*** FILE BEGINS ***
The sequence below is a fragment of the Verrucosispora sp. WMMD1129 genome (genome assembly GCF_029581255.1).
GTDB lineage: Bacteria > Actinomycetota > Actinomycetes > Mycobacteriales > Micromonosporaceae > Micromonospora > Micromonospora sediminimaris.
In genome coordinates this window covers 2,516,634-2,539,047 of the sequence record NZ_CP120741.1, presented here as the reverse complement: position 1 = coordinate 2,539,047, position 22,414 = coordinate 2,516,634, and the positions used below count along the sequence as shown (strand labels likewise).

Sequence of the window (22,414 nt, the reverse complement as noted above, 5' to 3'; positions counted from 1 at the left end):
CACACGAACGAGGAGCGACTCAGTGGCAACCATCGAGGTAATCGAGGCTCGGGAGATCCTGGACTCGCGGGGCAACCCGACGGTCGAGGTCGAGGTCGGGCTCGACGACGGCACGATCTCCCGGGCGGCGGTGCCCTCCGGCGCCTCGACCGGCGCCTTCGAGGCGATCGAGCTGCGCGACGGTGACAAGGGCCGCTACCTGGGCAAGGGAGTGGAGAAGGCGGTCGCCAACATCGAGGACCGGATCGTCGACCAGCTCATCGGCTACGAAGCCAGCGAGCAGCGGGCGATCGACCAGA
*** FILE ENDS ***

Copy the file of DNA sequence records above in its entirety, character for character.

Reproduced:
The sequence below is a fragment of the Verrucosispora sp. WMMD1129 genome (genome assembly GCF_029581255.1).
GTDB lineage: Bacteria > Actinomycetota > Actinomycetes > Mycobacteriales > Micromonosporaceae > Micromonospora > Micromonospora sediminimaris.
In genome coordinates this window covers 2,516,634-2,539,047 of the sequence record NZ_CP120741.1, presented here as the reverse complement: position 1 = coordinate 2,539,047, position 22,414 = coordinate 2,516,634, and the positions used below count along the sequence as shown (strand labels likewise).

Sequence of the window (22,414 nt, the reverse complement as noted above, 5' to 3'; positions counted from 1 at the left end):
CACACGAACGAGGAGCGACTCAGTGGCAACCATCGAGGTAATCGAGGCTCGGGAGATCCTGGACTCGCGGGGCAACCCGACGGTCGAGGTCGAGGTCGGGCTCGACGACGGCACGATCTCCCGGGCGGCGGTGCCCTCCGGCGCCTCGACCGGCGCCTTCGAGGCGATCGAGCTGCGCGACGGTGACAAGGGCCGCTACCTGGGCAAGGGAGTGGAGAAGGCGGTCGCCAACATCGAGGACCGGATCGTCGACCAGCTCATCGGCTACGAAGCCAGCGAGCAGCGGGCGATCGACCAGA